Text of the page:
A Leader’s Courage For A Team’s Success
I was almost a half-way through a training program on leadership and corporate culture with the executives of a medium-sized software company, when I realized something felt wrong. That feeling became stronger with every team coaching session.
It felt like a well-sponsored football team that is afraid to win. Such team is afraid of itself more than that, anything could change the status quo.
‘The big guys shouldn’t be paying much attention to us’, ‘We have a great product, but nothing to celebrate yet’, ‘It is out of our ‘league’, or similar thoughts were prevalent. ‘We are not ready for big goals yet’ – was the striking statement from a Senior Vice President.
I went for a chat with a CEO, who appeared to be the main source of that fear – ‘we should not take a risk and grow as it goes.’ As a result, a company wasn’t performing to its full capacity. They were even afraid to think about the creation of a strong vision that would drive their company to success. Their growth was limited by a lack of courage.
Courage to change the game
Ideas that change the world come from bold and brave thinkers. Those visionaries who think outside the comfort zone disrupt the world with creative solutions to problems. Think for a moment, how would you deal with the next brave idea coming from an employee or colleague that may change the status quo and better serve your customers?
Business involves discovery and leaders must be explorers of new and effective business solutions. This requires them to be bolder than their conservative and cautious predecessors. They face new and difficult to predicaments daily. These new problems will require new solutions, solutions that will have to come from adaptable and decisive thinkers.
Courageous thinking is essential for the creation of a strong and vivid vision. Every long, tough, and unknown journey begins with a courageous decision. Vision demands courage as any exploration does. In simple words, courage is a necessary attribute for those striving to create and execute a great vision.
Courage is contagious. The more courage we display in advancing our vision, the more we will inspire others to join us. A leader’s courage encourages engagement from others in the organization.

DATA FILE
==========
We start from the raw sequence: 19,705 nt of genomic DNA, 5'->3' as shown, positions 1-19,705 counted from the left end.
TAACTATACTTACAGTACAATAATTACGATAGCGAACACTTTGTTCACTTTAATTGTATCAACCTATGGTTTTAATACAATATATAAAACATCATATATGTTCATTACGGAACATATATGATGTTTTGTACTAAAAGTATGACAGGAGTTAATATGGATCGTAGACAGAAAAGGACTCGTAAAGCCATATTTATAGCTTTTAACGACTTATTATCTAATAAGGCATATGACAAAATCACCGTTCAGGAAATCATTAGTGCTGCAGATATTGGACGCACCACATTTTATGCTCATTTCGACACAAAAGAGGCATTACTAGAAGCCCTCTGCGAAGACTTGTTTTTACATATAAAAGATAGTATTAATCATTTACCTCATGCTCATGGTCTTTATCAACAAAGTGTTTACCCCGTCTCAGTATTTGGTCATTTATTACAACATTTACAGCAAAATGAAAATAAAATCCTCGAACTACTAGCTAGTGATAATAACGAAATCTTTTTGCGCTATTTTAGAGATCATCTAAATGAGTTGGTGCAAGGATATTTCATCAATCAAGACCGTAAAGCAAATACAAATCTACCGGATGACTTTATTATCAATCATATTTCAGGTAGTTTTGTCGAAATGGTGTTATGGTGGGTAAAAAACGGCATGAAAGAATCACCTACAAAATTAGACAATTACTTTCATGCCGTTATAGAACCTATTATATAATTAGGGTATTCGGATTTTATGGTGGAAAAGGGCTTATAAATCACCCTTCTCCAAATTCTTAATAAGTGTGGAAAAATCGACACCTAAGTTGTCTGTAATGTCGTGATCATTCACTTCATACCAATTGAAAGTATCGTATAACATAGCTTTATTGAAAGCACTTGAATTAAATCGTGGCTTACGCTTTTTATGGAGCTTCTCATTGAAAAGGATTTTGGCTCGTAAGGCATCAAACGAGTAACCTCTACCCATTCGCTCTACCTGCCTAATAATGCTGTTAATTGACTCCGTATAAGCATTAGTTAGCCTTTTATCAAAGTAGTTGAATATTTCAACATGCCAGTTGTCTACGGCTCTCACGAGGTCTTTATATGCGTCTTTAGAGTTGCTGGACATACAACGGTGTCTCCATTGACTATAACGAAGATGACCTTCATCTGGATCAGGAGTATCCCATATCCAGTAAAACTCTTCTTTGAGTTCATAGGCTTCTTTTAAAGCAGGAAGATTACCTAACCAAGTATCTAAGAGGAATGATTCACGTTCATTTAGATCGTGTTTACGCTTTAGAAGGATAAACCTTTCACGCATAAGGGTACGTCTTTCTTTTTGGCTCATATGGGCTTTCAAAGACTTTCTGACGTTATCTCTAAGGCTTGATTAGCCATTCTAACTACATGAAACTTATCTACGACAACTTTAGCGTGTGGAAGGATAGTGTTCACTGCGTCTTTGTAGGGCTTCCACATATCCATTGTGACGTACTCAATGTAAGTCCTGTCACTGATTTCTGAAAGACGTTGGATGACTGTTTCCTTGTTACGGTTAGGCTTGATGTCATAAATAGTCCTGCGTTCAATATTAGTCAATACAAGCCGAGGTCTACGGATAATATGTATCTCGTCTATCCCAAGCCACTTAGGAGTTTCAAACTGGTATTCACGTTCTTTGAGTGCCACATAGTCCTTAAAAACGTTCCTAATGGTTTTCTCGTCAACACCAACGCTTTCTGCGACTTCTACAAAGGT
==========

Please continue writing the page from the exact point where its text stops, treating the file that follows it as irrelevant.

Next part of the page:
Fear is also contagious. Fearful leaders cast fear and doubts on their people creating a company that is fearful, rigid, and outdated. Fear and anxiety improve the detection of negative information, impair short-term memory, and harm cognitive function, and impact downstream stages of information processing.
Courage leads to engagement and mutual encouragement. A leader’s personal courage is important, but the team’s courage is even more important in securing success. A leader can’t move further than the team. The inspired team doesn’t need pushing or pulling but only a nudge in the right direction. The ability to inspire is worth a fortune. A great part of engagement is about challenging people’s inner doubts and helping them out of their mental bubbles. All great leaders exhibit this behavior.
Courage is a skill that can be developed
The truth is that everyone feels fear. Fear gets in the way of making critical decisions by fostering one’s own capacities. This is a normal human reaction.
Winston Churchill once said, “Fear is a reaction. Courage is a decision.” Courage is a skill that helps to overcome fear and can be developed. It depends on how we live every day and get ready to respond to something unusual or seemingly beyond our control. As soon as you turn your fear into courage, your knowledge and experience solutions would offer solutions to even the most difficult tasks. It is you who decides whether or not fear controls you.
Going back to the above mentioned training program, I see an opportunity to help my client’s top executives develop courageous thinking as a leadership skill.
Ruining a comfortable cocoon of comfort zone thinking is never easy. This cocoon lives on a reflective habit of hiding weaknesses and fears behind any number of excuses – local context and habits, possible negative public opinion, never-done-it-before, and so on. Not to mention a myriad of ‘ifs’, ‘buts’, and ‘howevers’.